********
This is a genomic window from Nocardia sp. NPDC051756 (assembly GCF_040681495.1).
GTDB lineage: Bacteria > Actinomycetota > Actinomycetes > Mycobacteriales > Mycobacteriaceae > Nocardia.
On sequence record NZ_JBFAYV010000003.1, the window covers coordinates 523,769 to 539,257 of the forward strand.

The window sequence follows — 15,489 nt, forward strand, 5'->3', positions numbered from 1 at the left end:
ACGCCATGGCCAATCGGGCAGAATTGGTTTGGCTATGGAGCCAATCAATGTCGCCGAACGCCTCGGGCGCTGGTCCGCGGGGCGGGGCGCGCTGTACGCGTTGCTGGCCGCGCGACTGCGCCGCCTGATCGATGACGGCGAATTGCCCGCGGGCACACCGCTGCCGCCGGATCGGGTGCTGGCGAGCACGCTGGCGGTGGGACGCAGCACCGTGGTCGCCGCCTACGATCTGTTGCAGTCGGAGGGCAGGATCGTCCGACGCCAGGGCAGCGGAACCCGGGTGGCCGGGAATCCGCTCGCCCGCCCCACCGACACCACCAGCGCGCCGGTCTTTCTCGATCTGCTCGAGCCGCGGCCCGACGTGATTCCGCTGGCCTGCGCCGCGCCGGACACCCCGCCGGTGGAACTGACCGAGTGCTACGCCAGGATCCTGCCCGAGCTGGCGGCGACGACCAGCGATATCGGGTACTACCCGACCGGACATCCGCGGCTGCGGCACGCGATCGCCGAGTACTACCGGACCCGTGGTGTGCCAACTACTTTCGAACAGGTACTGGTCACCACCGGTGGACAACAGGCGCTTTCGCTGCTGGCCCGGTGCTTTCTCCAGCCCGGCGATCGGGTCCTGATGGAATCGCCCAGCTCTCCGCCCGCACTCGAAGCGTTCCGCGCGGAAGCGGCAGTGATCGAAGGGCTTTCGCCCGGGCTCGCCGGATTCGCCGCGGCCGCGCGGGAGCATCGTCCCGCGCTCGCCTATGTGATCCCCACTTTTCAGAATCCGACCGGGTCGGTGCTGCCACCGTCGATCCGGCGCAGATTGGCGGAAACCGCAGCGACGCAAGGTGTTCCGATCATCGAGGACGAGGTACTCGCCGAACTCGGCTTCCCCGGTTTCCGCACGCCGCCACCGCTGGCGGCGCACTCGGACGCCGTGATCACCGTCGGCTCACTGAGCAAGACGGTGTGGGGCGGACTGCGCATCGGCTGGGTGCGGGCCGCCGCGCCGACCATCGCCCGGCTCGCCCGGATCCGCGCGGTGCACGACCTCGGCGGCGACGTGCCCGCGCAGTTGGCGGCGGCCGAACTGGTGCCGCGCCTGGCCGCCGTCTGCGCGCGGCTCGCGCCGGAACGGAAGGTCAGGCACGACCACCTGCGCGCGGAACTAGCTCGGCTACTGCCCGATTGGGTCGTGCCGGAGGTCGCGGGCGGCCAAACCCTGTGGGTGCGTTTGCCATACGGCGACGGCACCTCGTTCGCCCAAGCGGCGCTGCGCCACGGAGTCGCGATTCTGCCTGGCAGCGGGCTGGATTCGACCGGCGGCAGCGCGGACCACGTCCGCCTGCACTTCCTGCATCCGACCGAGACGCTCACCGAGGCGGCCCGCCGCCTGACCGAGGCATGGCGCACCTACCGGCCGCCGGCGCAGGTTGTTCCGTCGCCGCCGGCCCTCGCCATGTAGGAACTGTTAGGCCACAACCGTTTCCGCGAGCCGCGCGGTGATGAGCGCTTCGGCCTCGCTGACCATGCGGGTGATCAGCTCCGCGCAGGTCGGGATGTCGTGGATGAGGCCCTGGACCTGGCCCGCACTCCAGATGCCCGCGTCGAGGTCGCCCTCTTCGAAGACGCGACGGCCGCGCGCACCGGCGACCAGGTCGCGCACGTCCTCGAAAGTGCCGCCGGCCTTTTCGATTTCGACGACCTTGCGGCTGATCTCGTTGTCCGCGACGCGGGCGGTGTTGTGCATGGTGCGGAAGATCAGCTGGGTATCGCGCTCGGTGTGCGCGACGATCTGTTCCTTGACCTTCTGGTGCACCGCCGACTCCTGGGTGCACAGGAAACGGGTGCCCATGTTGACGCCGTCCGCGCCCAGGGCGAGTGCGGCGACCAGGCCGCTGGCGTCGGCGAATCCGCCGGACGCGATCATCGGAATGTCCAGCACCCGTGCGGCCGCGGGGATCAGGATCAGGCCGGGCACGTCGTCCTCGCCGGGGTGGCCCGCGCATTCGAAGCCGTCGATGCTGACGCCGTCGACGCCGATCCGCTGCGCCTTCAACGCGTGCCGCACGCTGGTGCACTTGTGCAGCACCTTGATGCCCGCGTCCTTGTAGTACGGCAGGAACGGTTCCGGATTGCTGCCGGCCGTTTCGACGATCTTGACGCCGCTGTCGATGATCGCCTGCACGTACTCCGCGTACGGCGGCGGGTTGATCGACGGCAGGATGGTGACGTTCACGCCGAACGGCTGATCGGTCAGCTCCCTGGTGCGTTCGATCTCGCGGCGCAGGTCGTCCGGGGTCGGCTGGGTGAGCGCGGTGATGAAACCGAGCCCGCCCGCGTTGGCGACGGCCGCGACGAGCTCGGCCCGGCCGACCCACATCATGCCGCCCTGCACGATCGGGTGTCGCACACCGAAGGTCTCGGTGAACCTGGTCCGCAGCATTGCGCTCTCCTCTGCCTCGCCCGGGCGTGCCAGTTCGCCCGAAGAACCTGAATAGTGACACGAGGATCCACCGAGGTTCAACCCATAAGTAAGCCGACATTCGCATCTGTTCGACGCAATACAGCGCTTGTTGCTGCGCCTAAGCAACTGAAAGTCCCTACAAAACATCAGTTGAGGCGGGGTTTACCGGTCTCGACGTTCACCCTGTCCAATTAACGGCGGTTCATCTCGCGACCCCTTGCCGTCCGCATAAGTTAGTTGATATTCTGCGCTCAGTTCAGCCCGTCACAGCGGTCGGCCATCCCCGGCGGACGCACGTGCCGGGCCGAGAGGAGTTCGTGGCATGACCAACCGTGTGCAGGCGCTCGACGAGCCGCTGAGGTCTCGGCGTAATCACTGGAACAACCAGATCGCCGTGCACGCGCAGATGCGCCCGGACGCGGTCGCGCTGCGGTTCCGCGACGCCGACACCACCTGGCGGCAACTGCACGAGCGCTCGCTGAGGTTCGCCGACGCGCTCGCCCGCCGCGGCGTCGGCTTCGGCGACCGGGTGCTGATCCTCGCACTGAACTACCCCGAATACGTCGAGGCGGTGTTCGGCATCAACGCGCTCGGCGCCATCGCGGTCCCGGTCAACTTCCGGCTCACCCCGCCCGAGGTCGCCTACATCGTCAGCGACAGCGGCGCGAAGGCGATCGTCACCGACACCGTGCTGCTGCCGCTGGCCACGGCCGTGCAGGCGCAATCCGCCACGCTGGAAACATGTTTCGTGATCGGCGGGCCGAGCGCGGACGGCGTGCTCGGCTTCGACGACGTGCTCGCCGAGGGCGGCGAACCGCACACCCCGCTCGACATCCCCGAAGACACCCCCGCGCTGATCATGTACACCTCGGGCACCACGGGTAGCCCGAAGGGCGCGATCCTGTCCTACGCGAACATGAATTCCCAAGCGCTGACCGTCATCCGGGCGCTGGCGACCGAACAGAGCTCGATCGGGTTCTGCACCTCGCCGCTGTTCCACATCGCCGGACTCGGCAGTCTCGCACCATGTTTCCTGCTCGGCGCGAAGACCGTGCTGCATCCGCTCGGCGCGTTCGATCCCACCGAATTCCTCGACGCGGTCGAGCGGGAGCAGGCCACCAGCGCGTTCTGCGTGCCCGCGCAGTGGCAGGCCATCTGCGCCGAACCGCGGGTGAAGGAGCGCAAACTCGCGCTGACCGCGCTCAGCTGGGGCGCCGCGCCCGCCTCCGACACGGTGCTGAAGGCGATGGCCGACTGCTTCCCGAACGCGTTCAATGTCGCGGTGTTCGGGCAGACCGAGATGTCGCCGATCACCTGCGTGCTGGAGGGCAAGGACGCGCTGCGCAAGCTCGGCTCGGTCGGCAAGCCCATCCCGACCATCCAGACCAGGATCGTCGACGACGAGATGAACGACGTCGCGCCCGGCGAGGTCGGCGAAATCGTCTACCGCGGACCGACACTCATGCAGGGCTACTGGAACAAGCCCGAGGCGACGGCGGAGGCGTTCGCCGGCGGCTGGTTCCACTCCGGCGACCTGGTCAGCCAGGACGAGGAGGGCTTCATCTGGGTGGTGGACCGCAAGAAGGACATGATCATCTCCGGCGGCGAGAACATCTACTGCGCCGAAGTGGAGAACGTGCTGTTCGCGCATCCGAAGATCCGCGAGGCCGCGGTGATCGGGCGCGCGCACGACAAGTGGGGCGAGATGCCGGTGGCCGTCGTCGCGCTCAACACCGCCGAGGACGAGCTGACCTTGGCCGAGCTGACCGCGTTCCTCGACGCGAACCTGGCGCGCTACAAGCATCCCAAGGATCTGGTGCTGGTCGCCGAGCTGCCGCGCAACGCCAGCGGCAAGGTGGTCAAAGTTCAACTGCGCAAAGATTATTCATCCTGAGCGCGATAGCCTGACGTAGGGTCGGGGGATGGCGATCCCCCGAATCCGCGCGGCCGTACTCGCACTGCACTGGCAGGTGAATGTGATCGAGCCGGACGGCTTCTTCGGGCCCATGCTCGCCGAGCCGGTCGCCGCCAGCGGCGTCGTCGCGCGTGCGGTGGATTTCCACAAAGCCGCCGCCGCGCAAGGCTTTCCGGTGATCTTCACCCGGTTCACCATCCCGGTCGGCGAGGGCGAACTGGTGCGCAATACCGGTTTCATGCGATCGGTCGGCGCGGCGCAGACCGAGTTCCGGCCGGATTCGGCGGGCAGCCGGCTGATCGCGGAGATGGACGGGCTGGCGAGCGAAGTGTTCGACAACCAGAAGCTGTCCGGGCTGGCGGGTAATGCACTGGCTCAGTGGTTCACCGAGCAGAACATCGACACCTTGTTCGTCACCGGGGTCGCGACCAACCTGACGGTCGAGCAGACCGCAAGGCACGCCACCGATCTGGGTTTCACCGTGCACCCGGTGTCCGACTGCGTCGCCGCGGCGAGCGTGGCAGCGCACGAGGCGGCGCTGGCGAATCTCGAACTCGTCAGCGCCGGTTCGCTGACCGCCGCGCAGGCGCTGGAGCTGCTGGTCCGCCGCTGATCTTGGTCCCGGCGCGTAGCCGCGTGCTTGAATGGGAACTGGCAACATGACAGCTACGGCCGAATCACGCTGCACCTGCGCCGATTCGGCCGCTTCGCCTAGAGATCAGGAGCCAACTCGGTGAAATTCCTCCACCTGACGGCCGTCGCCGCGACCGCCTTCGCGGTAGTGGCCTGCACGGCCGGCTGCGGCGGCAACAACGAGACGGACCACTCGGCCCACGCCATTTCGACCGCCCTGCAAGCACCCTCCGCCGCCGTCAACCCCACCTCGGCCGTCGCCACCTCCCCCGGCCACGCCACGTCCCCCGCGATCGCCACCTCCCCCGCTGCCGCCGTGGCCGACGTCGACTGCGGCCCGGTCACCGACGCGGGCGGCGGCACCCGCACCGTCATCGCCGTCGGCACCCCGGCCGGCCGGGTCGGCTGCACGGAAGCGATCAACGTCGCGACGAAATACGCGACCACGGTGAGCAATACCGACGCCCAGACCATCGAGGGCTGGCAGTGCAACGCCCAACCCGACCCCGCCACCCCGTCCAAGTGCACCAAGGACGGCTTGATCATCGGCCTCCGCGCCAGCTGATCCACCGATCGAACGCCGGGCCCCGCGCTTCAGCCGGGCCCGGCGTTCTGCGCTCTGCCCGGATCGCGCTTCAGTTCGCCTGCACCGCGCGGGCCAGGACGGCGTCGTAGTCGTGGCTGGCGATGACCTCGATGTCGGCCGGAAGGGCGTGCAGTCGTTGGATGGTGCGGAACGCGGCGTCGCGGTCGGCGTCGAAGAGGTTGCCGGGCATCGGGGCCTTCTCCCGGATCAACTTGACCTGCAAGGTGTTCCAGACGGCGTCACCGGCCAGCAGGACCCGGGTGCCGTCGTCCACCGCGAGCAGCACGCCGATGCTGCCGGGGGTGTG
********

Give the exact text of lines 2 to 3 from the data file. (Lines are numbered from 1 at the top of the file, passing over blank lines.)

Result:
GTDB lineage: Bacteria > Actinomycetota > Actinomycetes > Mycobacteriales > Mycobacteriaceae > Nocardia.
On sequence record NZ_JBFAYV010000003.1, the window covers coordinates 523,769 to 539,257 of the forward strand.